Microsoft has partnered with GW Micro to help blind and partially sighted people gain access to its Office suite more easily than ever before.
The tie-up allows owners of Microsoft Office 2010 or later to download GW Micro’s Windows-Eyes screen reader free of charge and the global rollout of the initiative means that it’s available in 15 different languages.
“By partnering with GW Micro in this endeavour we are demonstrating Microsoft’s ongoing commitment to provide all of our customers with the technology and tools to help each person be productive in both their work and personal lives.” said Rob Sinclair, Chief Accessibility Officer for Microsoft.
Windows-Eyes is a program that changes text-to-speech and describes what has appeared on the screen to those that are blind and partially sighted as well as reading out text.
The service uses these tools to allow those that are visually impaired to be completely independent whilst using a PC and more productive both in education and in the workplace.
“This significant change in the way we are doing business reflects the changing perception of accessibility and also technology in general. Rather than wait for the world to change, Microsoft and GW Micro are leading the way," said Dan Weirich, Vice President of Sales and Marketing for GW Micro.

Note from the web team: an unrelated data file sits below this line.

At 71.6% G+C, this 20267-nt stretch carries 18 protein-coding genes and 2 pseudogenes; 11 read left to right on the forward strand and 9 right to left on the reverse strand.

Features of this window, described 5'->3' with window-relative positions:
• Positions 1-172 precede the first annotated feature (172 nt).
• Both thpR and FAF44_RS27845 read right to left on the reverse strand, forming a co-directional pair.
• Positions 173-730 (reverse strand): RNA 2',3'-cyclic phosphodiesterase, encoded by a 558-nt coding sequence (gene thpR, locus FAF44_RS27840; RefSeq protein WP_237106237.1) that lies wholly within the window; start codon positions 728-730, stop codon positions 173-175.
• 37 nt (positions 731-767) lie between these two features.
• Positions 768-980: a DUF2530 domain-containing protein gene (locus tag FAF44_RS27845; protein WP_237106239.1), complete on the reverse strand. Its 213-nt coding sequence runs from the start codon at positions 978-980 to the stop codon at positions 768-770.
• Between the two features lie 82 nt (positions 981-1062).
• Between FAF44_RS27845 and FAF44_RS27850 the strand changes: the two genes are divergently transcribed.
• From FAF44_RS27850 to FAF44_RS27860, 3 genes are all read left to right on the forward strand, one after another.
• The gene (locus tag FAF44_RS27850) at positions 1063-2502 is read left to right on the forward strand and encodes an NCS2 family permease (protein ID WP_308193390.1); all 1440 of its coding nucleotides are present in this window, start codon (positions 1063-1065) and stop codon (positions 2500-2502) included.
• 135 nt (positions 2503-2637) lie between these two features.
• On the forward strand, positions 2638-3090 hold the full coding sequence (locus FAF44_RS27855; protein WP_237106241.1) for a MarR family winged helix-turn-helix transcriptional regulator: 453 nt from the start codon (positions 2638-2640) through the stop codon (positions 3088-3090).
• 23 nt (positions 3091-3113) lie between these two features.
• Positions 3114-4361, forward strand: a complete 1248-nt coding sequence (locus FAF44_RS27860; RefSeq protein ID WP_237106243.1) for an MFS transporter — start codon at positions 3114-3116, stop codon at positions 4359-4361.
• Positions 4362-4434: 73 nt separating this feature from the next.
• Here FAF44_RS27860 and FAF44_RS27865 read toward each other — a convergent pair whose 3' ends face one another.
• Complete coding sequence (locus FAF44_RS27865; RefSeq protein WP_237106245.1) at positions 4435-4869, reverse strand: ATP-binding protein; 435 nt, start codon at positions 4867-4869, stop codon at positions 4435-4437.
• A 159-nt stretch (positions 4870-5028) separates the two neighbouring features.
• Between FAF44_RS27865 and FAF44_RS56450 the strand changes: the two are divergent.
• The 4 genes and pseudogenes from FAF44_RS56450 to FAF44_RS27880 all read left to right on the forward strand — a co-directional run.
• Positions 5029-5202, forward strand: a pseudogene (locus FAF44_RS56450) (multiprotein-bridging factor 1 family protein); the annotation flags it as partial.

A number of other companies have moved to make it easier for visually impaired people to use apps in the past couple of years. Amazon updated its Kindle for iOS app with features that assist blind and visually impaired users in navigating their Kindle library.
There has even been the release of smartphone apps specifically for those that are visually impaired such as Screenreader Geordie, which runs on top of Android and lets users benefit from a variety of device features and use the phone to its full potential.